With reference now to FIGS. 2 and 3, an improved position sensor 100 according to the invention is shown, wherein portions of the sensor not pertaining to the invention, such as the rotor, spring, and cover, have been left out for purposes of clarity. The position sensor 100 includes a housing 102, a connector block 104 extending rearwardly from the housing, a sensor element 106 adapted for installation into the housing, and a termination clip 108 also adapted for installation into the housing. The sensor element 106 is typically constructed of a flexible polyimide sheet and includes one or more screened-printed resistor tracts (not shown) on an inwardly facing surface 107 thereof and one or more electrically conductive traces (not shown) at a terminal portion 109 thereof.
The housing has a continuous wall 110 with a forward wall portion 112 connected to a rearward wall portion 114 by a pair of side wall portions 116 and 118. A bottom wall 120 is integrally formed with the continuous wall 110 to form an interior chamber 122. The connector block 104 is preferably formed integrally with the rearward wall portion 114. A termination web 124 is formed integrally with the bottom wall 120 and extends upwardly therefrom. Preferably, the termination web 124 is oriented substantially perpendicular to the bottom wall 120. A pair of converging slanted surfaces 125 and 127 are formed at an upper free end of the web 124.
A plurality of conductive terminals 126 are preferably integrally molded with the housing 102 through well known insert-molding techniques. Although three terminals 126 are shown in FIG. 2, it is to be understood that more or less terminals may be provided depending on the particular configuration of the sensor element 106. Each terminal 126 includes a first leg 128 integrally molded with the web 124, a bight portion 130 integrally with the bottom wall 120, a second leg 132 integrally molded with the rearward wall portion 114, and a third leg portion 134 that extends outwardly from the rearward wall portion and into the interior of the connector block 104. Preferably, the first and second legs of each terminal 126 extend perpendicularly from the bight portion 130 while the third leg 134 extends perpendicularly from the second leg 132. A rear surface 136 of the first leg 128 is preferably flush with a rear surface 138 of the web 124.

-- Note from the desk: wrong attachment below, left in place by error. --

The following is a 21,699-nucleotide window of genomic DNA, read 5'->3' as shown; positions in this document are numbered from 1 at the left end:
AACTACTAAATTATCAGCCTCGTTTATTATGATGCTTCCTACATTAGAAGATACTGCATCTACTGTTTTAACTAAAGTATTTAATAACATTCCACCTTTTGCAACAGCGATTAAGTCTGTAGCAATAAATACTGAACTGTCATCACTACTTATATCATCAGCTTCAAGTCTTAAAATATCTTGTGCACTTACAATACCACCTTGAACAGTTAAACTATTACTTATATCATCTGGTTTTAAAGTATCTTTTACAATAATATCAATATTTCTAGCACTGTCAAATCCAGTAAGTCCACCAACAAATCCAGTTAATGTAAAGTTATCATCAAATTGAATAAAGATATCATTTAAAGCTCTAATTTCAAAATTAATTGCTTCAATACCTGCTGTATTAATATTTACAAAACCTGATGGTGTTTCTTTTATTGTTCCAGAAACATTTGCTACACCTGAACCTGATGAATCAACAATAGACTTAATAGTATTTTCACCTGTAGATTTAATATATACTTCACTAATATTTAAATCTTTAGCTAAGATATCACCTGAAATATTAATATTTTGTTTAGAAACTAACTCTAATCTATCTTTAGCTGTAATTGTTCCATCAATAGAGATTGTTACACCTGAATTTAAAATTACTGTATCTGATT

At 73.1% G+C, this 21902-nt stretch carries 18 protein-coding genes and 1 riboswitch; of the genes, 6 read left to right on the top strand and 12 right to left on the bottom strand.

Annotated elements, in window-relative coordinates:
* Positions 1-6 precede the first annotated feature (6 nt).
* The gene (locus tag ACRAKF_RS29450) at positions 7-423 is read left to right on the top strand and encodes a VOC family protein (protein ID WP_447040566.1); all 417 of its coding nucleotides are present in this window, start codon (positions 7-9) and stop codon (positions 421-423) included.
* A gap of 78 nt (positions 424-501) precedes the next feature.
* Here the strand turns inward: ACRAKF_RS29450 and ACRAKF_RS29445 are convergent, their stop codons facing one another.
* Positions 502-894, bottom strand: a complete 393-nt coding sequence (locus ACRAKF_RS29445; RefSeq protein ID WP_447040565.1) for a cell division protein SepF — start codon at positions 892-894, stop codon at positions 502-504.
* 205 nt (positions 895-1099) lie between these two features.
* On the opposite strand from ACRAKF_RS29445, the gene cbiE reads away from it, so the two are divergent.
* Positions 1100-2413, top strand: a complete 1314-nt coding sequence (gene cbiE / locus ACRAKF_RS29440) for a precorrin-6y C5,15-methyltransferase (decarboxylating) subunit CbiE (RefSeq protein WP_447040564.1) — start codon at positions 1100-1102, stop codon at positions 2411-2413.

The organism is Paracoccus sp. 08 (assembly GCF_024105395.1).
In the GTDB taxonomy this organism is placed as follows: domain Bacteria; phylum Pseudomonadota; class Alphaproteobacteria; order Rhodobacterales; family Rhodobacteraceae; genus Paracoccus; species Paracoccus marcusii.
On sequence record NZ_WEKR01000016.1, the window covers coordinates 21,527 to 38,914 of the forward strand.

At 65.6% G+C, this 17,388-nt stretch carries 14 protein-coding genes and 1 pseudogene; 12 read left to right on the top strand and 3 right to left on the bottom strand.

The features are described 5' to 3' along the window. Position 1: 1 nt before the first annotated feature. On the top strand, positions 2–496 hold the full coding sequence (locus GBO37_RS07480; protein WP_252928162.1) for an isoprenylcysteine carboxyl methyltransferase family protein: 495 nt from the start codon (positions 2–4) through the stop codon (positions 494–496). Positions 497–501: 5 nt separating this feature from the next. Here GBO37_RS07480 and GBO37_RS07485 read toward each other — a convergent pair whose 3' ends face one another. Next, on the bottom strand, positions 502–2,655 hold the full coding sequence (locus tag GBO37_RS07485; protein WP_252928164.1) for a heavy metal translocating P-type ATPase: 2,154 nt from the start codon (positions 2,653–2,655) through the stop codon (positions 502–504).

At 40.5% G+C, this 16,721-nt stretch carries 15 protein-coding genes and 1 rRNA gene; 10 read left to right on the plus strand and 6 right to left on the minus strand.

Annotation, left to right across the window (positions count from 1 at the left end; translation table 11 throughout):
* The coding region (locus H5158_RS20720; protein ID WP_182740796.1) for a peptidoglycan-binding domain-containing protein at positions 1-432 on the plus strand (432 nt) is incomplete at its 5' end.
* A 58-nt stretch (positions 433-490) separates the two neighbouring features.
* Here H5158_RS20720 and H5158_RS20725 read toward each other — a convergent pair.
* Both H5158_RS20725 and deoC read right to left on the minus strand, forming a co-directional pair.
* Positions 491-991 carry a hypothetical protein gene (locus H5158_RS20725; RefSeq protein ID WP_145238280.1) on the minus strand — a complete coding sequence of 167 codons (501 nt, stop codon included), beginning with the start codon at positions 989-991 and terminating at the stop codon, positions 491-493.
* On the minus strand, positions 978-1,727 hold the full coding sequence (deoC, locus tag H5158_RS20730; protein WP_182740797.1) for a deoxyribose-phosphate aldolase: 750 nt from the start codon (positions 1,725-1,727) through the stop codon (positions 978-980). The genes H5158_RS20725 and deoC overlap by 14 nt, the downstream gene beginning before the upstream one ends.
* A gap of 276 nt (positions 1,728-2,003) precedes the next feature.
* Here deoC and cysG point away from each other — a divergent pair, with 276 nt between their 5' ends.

A channel 140 is formed in the rearward wall portion 114. A pair of ribs 142 and 144 are integrally formed with the rearward wall portion and extend into the channel 140. An upper side edge 146 of each rib 142, 144 slopes downwardly toward the termination web 124, while a lower side edge 148 of each rib 142, 144 extends adjacent to and substantially parallel with the rear surface 138 of the web 124. The ribs 142 and 144 divide the channel into three sections 150, 152, and 154. The number of sections preferably corresponds to the number of terminals 126, with each terminal being aligned with one of the sections.
The termination clip 108 is preferably constructed of a 0.007 in. thick 301 stainless-steel material that has been spring-tempered. The termination clip 108 includes a bight portion 160 which connects a set of first fingers 156 to an opposing set of second fingers 158. Each finger 156 is aligned with an opposing finger 158 to form a plurality of finger pairs. Each finger pair is adapted for alignment with one of the channel sections 150, 152 and 154 and its corresponding terminal 126 when the clip 108 is installed in the housing. Each finger 156, 158 has an upper portion 162 that curves generally outwardly or away from its respective opposing finger and a lower portion 164 that curves generally inwardly toward its opposing finger. A free end 166 below the curved portions 164 of each finger is flared free to thereby facilitate installation of the clip 108 over the web 124 and sensor element 106. Preferably, the number of fingers corresponds to the number of terminals 126.